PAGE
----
By Euro Weekly News Media • 15 August 2011 • 8:56
NUMEROUS varieties of nature’s plants and shrubs contain a substance in their flowers, leaves, roots plus other parts that can either attract or repel insects.
For centuries many plants have been used to combat insects infestation and still complementing their adjacent growing plant or shrub.
By careful planning in garden planting beds, borders, patio troughs or pots the plants can be utilized to our advantage, this really comes under the cover of companion planting, to which can be briefly explained.
Over many decades it has been proven that companion planting could increase the rate of plant growth, add flavour to crop vegetables and indeed repel many unwanted insects and pests By combining companion planting, you fuse together the plants and flowers beauty with purpose.
Many unwanted or harmful pests and insects can be discouraged whilst still attracting all the beneficial ‘allied’ pests. In today’s plant world there are many varieties of flowers and indeed herbs that can be included to as companion plants, many possibilities and combination are available for any type of planting area.
By using plants native to the area, the insects that you want to attract will know what to look for and seek out by sight and scent. All plants that produce large open flowers are the most sought after by our beneficial insects.
Companion planting is really a cultural system for alternative pest control and widely used by organic gardeners and growers. Two or many more plants of different varieties are planted and allowed to grow in a close area to one another, the purpose being that this will provide a balance of benefits to one or even all of the plants in that group or area.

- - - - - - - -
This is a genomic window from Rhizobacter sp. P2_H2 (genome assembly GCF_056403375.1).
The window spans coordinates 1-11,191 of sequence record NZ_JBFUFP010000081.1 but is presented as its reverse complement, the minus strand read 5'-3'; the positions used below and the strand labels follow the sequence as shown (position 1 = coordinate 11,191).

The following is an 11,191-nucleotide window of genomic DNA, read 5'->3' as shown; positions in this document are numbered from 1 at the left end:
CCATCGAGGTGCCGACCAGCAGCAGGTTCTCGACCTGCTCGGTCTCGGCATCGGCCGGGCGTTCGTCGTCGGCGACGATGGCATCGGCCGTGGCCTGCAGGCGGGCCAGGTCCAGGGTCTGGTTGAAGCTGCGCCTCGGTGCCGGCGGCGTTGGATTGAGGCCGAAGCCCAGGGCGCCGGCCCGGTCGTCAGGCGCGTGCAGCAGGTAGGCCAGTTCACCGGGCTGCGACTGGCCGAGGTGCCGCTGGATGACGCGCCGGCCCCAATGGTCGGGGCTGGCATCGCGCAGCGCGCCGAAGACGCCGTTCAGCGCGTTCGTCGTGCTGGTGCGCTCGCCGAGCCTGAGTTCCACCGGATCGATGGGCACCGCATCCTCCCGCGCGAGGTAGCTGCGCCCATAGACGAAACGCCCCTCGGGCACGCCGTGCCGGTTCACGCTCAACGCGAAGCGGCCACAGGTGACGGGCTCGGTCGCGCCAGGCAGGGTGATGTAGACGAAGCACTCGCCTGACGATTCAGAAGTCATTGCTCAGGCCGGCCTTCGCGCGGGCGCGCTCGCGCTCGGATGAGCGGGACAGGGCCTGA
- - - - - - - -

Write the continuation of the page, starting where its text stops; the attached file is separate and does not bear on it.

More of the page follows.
Most herbs and many other plants with aromatic leaves and flowers are mostly used to deter unwanted pests and bugs due to their aromatic scents which are generated from chemicals stored in their roots and leaves, which can mask the area and in turn confuse the unwanted insects, therefore many of our unwanted insects can be drawn away form doors, windows, terraces and social areas and attracted to certain areas of the garden.
NATURES HELPFUL PLANTS
Yes there is such a plant and it is available to help to deter the unwanted mosquitoes. It is created by genetically combining citronella grass with the scented geranium to produce the hybrid mosquito plant. Grow and treat the same as a standard geranium to enjoy the lemon scented leaves when crushed or bruised, ideal for containers or individual pots placed on windowsills or near doors.
This versatile herb is widely used for seasoning, a Mediterranean plant that thrives in
light soil and full sun. It is a container or garden plant that helps repel mosquitoes, greenfly, whitefly and many other insects.
Easy to grow shrub that will protect all nearby plants from moths, greenfly, whitefly and many other insects. Very suitable for under fruit trees and around vegetable plots and cropping areas.
Best know for growing between tomatoes or cucumbers to deter whitefly and other aphids.
When planted in groups throughout the garden or in pots on terraces and windowsills make an ideal deterrent against aphids and mosquitoes.
This popular herb is very effective against most airborne and soil borne insects and pests.
A much-used blue flowering bedding plant, mosquitoes totally detest the smell omitted from the plant and is used commercially in the pest repellent industry.
The best plant to deter mosquitoes and flies, this plant is a must for growing in pots
and container near doors, windows and social areas.
Another versatile herb that repels all aphids and is very useful amongst vegetables and around roses.
Needs no introduction to the kitchen, but in the garden or in pots this plant will ward off months, aphids and ants.
Useful as a herb, bees are drawn to the flowers, and this herb is widely used to help repel most insects and very effective to deter ants, slugs and mice.
ALL of the above plants to be at their most effective will need to have their leaves bruised or crushed to release their aromas into the air, otherwise insects and pests will not be able to smell them.
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